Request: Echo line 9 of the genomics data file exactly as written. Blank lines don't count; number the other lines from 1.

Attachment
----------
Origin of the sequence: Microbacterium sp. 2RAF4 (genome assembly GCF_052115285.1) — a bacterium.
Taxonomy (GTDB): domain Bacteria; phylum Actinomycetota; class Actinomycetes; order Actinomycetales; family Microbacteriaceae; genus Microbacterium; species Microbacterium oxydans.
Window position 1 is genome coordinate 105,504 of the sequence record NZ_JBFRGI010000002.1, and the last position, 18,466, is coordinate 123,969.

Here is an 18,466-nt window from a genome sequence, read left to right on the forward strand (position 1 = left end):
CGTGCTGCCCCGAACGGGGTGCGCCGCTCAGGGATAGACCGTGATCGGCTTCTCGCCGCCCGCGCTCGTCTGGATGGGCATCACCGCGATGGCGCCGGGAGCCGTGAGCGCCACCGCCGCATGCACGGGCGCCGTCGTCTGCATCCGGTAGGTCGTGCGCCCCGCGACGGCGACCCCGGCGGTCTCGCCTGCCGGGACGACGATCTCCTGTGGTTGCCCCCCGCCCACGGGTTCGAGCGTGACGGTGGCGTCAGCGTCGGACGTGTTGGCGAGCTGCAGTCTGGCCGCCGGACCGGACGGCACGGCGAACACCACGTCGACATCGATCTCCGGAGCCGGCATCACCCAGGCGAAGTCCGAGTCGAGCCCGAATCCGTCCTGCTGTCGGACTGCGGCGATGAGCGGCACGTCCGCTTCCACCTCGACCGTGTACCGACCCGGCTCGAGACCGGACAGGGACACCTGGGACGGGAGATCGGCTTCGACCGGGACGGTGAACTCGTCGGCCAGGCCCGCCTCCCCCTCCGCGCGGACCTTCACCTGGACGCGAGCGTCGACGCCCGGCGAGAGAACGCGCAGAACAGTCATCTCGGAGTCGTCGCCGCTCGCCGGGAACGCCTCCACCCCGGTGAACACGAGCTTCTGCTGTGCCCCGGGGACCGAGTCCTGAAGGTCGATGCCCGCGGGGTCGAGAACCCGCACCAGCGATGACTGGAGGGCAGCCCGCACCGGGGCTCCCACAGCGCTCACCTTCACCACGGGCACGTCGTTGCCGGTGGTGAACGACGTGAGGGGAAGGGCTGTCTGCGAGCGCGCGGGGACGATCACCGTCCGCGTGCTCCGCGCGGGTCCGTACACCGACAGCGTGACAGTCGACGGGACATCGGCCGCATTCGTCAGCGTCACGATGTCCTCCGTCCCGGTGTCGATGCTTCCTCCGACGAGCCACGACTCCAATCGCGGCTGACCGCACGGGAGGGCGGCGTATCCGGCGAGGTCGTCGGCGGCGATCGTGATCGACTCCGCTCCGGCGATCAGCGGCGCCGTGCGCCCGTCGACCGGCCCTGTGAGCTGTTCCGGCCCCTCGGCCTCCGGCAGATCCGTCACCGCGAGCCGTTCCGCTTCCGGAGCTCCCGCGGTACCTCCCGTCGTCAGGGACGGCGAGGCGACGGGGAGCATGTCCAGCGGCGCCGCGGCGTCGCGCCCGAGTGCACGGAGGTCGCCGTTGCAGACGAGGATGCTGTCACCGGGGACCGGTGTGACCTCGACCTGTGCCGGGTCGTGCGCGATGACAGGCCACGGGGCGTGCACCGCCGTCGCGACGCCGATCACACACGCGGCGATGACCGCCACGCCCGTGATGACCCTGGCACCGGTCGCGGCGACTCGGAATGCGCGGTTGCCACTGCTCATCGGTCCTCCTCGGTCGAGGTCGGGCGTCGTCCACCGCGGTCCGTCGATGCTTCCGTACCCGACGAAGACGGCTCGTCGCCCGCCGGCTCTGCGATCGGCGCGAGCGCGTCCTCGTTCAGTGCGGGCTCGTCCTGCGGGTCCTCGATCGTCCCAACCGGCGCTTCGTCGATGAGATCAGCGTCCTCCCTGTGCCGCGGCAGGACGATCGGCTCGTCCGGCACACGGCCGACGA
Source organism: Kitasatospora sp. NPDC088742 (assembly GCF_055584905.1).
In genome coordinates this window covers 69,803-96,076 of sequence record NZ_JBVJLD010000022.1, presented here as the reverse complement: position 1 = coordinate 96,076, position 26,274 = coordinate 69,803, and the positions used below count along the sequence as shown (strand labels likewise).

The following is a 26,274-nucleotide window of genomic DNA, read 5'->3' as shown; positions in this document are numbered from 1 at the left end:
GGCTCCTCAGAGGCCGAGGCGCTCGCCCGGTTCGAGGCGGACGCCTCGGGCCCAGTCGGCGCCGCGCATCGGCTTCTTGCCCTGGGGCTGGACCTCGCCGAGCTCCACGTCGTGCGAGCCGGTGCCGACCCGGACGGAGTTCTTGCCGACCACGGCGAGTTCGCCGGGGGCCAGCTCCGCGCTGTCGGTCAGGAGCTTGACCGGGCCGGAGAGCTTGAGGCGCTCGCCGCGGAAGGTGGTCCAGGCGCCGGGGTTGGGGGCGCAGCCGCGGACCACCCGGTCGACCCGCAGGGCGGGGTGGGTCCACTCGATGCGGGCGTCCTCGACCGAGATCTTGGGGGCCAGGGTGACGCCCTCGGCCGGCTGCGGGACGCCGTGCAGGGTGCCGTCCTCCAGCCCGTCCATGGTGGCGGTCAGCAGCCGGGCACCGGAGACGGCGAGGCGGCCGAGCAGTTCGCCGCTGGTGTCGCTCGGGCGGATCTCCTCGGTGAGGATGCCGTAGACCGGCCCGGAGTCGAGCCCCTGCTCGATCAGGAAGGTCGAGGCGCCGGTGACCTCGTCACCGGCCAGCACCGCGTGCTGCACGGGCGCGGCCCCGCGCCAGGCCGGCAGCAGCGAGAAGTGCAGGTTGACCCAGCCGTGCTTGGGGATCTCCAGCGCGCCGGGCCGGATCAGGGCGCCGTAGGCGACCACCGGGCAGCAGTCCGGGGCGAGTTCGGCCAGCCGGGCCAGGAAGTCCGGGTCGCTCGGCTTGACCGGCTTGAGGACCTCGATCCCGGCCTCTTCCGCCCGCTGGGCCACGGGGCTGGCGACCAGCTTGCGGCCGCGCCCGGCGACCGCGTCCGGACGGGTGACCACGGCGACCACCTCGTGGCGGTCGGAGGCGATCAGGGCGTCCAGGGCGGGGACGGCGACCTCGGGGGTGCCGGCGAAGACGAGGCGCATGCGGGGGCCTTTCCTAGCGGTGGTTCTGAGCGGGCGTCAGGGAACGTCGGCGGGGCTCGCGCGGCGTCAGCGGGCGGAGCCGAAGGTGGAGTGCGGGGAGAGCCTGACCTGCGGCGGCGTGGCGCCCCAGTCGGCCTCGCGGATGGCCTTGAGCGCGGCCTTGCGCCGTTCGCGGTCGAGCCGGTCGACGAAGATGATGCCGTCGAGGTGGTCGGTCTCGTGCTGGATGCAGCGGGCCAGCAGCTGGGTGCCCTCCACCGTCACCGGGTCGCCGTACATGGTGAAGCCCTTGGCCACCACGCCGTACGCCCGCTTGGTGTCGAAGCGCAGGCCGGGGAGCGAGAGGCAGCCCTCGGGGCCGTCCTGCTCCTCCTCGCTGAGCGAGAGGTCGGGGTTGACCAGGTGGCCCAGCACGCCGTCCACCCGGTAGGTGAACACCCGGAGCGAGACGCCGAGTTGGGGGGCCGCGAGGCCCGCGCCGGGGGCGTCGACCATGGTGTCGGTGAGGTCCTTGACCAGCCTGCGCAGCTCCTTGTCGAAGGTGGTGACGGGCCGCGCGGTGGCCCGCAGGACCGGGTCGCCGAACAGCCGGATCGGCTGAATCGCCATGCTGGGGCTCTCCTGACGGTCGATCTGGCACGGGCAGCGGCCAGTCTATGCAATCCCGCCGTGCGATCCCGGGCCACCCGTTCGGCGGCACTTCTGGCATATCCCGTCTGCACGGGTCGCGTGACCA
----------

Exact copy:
GGCTCCTCAGAGGCCGAGGCGCTCGCCCGGTTCGAGGCGGACGCCTCGGGCCCAGTCGGCGCCGCGCATCGGCTTCTTGCCCTGGGGCTGGACCTCGCCGAGCTCCACGTCGTGCGAGCCGGTGCCGACCCGGACGGAGTTCTTGCCGACCACGGCGAGTTCGCCGGGGGCCAGCTCCGCGCTGTCGGTCAGGAGCTTGACCGGGCCGGAGAGCTTGAGGCGCTCGCCGCGGAAGGTGGTCCAGGCGCCGGGGTTGGGGGCGCAGCCGCGGACCACCCGGTCGACCCGCAGGGCGGGGTGGGTCCACTCGATGCGGGCGTCCTCGACCGAGATCTTGGGGGCCAGGGTGACGCCCTCGGCCGGCTGCGGGACGCCGTGCAGGGTGCCGTCCTCCAGCCCGTCCATGGTGGCGGTCAGCAGCCGGGCACCGGAGACGGCGAGGCGGCCGAGCAGTTCGCCGCTGGTGTCGCTCGGGCGGATCTCCTCGGTGAGGATGCCGTAGACCGGCCCGGAGTCGAGCCCCTGCTCGATCAGGAAGGTCGAGGCGCCGGTGACCTCGTCACCGGCCAGCACCGCGTGCTGCACGGGCGCGGCCCCGCGCCAGGCCGGCAGCAGCGAGAAGTGCAGGTTGACCCAGCCGTGCTTGGGGATCTCCAGCGCGCCGGGCCGGATCAGGGCGCCGTAGGCGACCACCGGGCAGCAGTCCGGGGCGAGTTCGGCCAGCCGGGCCAGGAAGTCCGGGTCGCTCGGCTTGACCGGCTTGAGGACCTCGATCCCGGCCTCTTCCGCCCGCTGGGCCACGGGGCTGGCGACCAGCTTGCGGCCGCGCCCGGCGACCGCGTCCGGACGGGTGACCACGGCGACCACCTCGTGGCGGTCGGAGGCGATCAGGGCGTCCAGGGCGGGGACGGCGACCTCGGGGGTGCCGGCGAAGACGAGGCGCATGCGGGGGCCTTTCCTAGCGGTGGTTCTGAGCGGGCGTCAGGGAACGTCGGCGGGGCTCGCGCGGCGTCAGCGGGCGGAGCCGAAGGTGGAGTGCGGGGAGAGCCTGACCTGCGGCGGCGTGGCGCCCCAGTCGGCCTCGCGGATGGCCTTGAGCGCGGCCTTGCGCCGTTCGCGGTCGAGCCGGTCGACGAAGATGATGCCGTCGAGGTGGTCGGTCTCGTGCTGGATGCAGCGGGCCAGCAGCTGGGTGCCCTCCACCGTCACCGGGTCGCCGTACATGGTGAAGCCCTTGGCCACCACGCCGTACGCCCGCTTGGTGTCGAAGCGCAGGCCGGGGAGCGAGAGGCAGCCCTCGGGGCCGTCCTGCTCCTCCTCGCTGAGCGAGAGGTCGGGGTTGACCAGGTGGCCCAGCACGCCGTCCACCCGGTAGGTGAACACCCGGAGCGAGACGCCGAGTTGGGGGGCCGCGAGGCCCGCGCCGGGGGCGTCGACCATGGTGTCGGTGAGGTCCTTGACCAGCCTGCGCAGCTCCTTGTCGAAGGTGGTGACGGGCCGCGCGGTGGCCCGCAGGACCGGGTCGCCGAACAGCCGGATCGGCTGAATCGCCATGCTGGGGCTCTCCTGACGGTCGATCTGGCACGGGCAGCGGCCAGTCTATGCAATCCCGCCGTGCGATCCCGGGCCACCCGTTCGGCGGCACTTCTGGCATATCCCGTCTGCACGGGTCGCGTGACCA